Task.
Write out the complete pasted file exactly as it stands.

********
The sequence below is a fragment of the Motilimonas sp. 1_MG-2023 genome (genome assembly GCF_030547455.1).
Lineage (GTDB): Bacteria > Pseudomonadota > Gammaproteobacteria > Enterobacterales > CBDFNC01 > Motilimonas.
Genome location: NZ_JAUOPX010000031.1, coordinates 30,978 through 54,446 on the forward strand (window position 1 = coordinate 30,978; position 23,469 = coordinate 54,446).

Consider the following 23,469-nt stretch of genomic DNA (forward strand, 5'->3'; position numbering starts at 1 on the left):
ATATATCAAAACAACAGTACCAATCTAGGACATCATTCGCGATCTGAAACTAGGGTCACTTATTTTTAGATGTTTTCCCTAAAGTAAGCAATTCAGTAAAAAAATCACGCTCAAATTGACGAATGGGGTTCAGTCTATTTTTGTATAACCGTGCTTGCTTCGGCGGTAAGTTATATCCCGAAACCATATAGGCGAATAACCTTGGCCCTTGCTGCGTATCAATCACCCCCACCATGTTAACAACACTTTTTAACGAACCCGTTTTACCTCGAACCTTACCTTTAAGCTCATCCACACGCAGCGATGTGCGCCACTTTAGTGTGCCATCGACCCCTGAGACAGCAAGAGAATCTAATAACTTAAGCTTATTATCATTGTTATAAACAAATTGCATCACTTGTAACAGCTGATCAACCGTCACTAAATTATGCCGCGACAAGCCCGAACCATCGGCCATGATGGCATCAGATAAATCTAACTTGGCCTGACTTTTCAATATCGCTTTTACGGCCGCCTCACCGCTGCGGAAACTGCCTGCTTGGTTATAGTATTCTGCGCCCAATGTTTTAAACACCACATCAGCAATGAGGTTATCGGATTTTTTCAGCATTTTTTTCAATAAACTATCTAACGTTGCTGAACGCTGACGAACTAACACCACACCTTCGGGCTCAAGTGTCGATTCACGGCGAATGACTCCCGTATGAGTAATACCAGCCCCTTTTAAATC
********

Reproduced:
The sequence below is a fragment of the Motilimonas sp. 1_MG-2023 genome (genome assembly GCF_030547455.1).
Lineage (GTDB): Bacteria > Pseudomonadota > Gammaproteobacteria > Enterobacterales > CBDFNC01 > Motilimonas.
Genome location: NZ_JAUOPX010000031.1, coordinates 30,978 through 54,446 on the forward strand (window position 1 = coordinate 30,978; position 23,469 = coordinate 54,446).

Consider the following 23,469-nt stretch of genomic DNA (forward strand, 5'->3'; position numbering starts at 1 on the left):
ATATATCAAAACAACAGTACCAATCTAGGACATCATTCGCGATCTGAAACTAGGGTCACTTATTTTTAGATGTTTTCCCTAAAGTAAGCAATTCAGTAAAAAAATCACGCTCAAATTGACGAATGGGGTTCAGTCTATTTTTGTATAACCGTGCTTGCTTCGGCGGTAAGTTATATCCCGAAACCATATAGGCGAATAACCTTGGCCCTTGCTGCGTATCAATCACCCCCACCATGTTAACAACACTTTTTAACGAACCCGTTTTACCTCGAACCTTACCTTTAAGCTCATCCACACGCAGCGATGTGCGCCACTTTAGTGTGCCATCGACCCCTGAGACAGCAAGAGAATCTAATAACTTAAGCTTATTATCATTGTTATAAACAAATTGCATCACTTGTAACAGCTGATCAACCGTCACTAAATTATGCCGCGACAAGCCCGAACCATCGGCCATGATGGCATCAGATAAATCTAACTTGGCCTGACTTTTCAATATCGCTTTTACGGCCGCCTCACCGCTGCGGAAACTGCCTGCTTGGTTATAGTATTCTGCGCCCAATGTTTTAAACACCACATCAGCAATGAGGTTATCGGATTTTTTCAGCATTTTTTTCAATAAACTATCTAACGTTGCTGAACGCTGACGAACTAACACCACACCTTCGGGCTCAAGTGTCGATTCACGGCGAATGACTCCCGTATGAGTAATACCAGCCCCTTTTAAATC